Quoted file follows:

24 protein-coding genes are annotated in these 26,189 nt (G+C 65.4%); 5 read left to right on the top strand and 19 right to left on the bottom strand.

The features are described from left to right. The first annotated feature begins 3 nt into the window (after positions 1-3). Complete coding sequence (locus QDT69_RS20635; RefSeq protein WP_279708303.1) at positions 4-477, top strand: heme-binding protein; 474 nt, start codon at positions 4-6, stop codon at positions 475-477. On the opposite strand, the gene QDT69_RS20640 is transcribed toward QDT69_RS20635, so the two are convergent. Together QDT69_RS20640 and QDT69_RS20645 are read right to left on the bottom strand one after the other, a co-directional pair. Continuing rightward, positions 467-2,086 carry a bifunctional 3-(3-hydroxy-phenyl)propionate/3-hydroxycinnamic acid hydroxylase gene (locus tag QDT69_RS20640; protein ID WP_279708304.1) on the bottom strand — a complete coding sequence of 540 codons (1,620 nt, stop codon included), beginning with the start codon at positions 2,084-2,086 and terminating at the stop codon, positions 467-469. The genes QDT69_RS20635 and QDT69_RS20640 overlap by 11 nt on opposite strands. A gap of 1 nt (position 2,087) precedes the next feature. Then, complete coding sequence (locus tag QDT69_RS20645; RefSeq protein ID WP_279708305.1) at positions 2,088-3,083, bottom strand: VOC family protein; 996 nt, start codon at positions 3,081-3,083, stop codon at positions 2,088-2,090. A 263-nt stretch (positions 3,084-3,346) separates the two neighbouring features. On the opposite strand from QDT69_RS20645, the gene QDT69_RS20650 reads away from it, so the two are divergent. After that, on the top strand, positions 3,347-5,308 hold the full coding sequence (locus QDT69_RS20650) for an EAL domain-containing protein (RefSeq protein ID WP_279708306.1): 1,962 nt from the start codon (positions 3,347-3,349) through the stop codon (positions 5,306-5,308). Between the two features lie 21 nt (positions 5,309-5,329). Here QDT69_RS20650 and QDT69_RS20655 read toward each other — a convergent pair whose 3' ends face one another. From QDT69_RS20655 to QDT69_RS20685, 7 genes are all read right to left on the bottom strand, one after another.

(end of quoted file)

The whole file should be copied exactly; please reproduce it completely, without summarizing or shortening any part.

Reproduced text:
24 protein-coding genes are annotated in these 26,189 nt (G+C 65.4%); 5 read left to right on the top strand and 19 right to left on the bottom strand.

The features are described from left to right. The first annotated feature begins 3 nt into the window (after positions 1-3). Complete coding sequence (locus QDT69_RS20635; RefSeq protein WP_279708303.1) at positions 4-477, top strand: heme-binding protein; 474 nt, start codon at positions 4-6, stop codon at positions 475-477. On the opposite strand, the gene QDT69_RS20640 is transcribed toward QDT69_RS20635, so the two are convergent. Together QDT69_RS20640 and QDT69_RS20645 are read right to left on the bottom strand one after the other, a co-directional pair. Continuing rightward, positions 467-2,086 carry a bifunctional 3-(3-hydroxy-phenyl)propionate/3-hydroxycinnamic acid hydroxylase gene (locus tag QDT69_RS20640; protein ID WP_279708304.1) on the bottom strand — a complete coding sequence of 540 codons (1,620 nt, stop codon included), beginning with the start codon at positions 2,084-2,086 and terminating at the stop codon, positions 467-469. The genes QDT69_RS20635 and QDT69_RS20640 overlap by 11 nt on opposite strands. A gap of 1 nt (position 2,087) precedes the next feature. Then, complete coding sequence (locus tag QDT69_RS20645; RefSeq protein ID WP_279708305.1) at positions 2,088-3,083, bottom strand: VOC family protein; 996 nt, start codon at positions 3,081-3,083, stop codon at positions 2,088-2,090. A 263-nt stretch (positions 3,084-3,346) separates the two neighbouring features. On the opposite strand from QDT69_RS20645, the gene QDT69_RS20650 reads away from it, so the two are divergent. After that, on the top strand, positions 3,347-5,308 hold the full coding sequence (locus QDT69_RS20650) for an EAL domain-containing protein (RefSeq protein ID WP_279708306.1): 1,962 nt from the start codon (positions 3,347-3,349) through the stop codon (positions 5,306-5,308). Between the two features lie 21 nt (positions 5,309-5,329). Here QDT69_RS20650 and QDT69_RS20655 read toward each other — a convergent pair whose 3' ends face one another. From QDT69_RS20655 to QDT69_RS20685, 7 genes are all read right to left on the bottom strand, one after another.